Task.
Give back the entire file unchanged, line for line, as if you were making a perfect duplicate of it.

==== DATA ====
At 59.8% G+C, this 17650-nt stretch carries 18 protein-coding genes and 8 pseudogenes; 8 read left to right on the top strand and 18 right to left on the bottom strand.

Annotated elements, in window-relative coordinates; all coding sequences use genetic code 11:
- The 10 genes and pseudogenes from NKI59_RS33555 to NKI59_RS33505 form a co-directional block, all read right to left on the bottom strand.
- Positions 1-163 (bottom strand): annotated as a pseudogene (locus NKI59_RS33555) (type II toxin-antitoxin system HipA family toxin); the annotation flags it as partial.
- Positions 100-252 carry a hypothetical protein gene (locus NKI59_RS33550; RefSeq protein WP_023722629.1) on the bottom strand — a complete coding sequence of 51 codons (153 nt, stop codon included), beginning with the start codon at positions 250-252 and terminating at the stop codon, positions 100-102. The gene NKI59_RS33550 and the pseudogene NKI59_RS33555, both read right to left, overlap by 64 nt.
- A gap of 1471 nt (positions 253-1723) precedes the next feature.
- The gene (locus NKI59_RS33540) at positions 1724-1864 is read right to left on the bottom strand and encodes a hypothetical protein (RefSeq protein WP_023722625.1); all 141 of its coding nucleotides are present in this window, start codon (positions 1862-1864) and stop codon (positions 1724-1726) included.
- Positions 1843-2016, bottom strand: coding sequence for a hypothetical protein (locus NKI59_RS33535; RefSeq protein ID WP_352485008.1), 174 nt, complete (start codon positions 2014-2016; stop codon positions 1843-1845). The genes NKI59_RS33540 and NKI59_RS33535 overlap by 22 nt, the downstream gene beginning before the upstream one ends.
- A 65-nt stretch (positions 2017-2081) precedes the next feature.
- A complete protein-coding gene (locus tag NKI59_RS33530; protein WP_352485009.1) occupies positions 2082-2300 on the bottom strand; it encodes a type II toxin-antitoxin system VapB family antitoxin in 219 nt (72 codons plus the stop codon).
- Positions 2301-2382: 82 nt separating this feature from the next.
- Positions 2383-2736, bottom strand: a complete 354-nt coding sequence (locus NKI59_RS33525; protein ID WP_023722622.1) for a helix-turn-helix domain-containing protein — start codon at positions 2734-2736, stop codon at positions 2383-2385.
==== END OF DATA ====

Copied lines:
At 59.8% G+C, this 17650-nt stretch carries 18 protein-coding genes and 8 pseudogenes; 8 read left to right on the top strand and 18 right to left on the bottom strand.

Annotated elements, in window-relative coordinates; all coding sequences use genetic code 11:
- The 10 genes and pseudogenes from NKI59_RS33555 to NKI59_RS33505 form a co-directional block, all read right to left on the bottom strand.
- Positions 1-163 (bottom strand): annotated as a pseudogene (locus NKI59_RS33555) (type II toxin-antitoxin system HipA family toxin); the annotation flags it as partial.
- Positions 100-252 carry a hypothetical protein gene (locus NKI59_RS33550; RefSeq protein WP_023722629.1) on the bottom strand — a complete coding sequence of 51 codons (153 nt, stop codon included), beginning with the start codon at positions 250-252 and terminating at the stop codon, positions 100-102. The gene NKI59_RS33550 and the pseudogene NKI59_RS33555, both read right to left, overlap by 64 nt.
- A gap of 1471 nt (positions 253-1723) precedes the next feature.
- The gene (locus NKI59_RS33540) at positions 1724-1864 is read right to left on the bottom strand and encodes a hypothetical protein (RefSeq protein WP_023722625.1); all 141 of its coding nucleotides are present in this window, start codon (positions 1862-1864) and stop codon (positions 1724-1726) included.
- Positions 1843-2016, bottom strand: coding sequence for a hypothetical protein (locus NKI59_RS33535; RefSeq protein ID WP_352485008.1), 174 nt, complete (start codon positions 2014-2016; stop codon positions 1843-1845). The genes NKI59_RS33540 and NKI59_RS33535 overlap by 22 nt, the downstream gene beginning before the upstream one ends.
- A 65-nt stretch (positions 2017-2081) precedes the next feature.
- A complete protein-coding gene (locus tag NKI59_RS33530; protein WP_352485009.1) occupies positions 2082-2300 on the bottom strand; it encodes a type II toxin-antitoxin system VapB family antitoxin in 219 nt (72 codons plus the stop codon).
- Positions 2301-2382: 82 nt separating this feature from the next.
- Positions 2383-2736, bottom strand: a complete 354-nt coding sequence (locus NKI59_RS33525; protein ID WP_023722622.1) for a helix-turn-helix domain-containing protein — start codon at positions 2734-2736, stop codon at positions 2383-2385.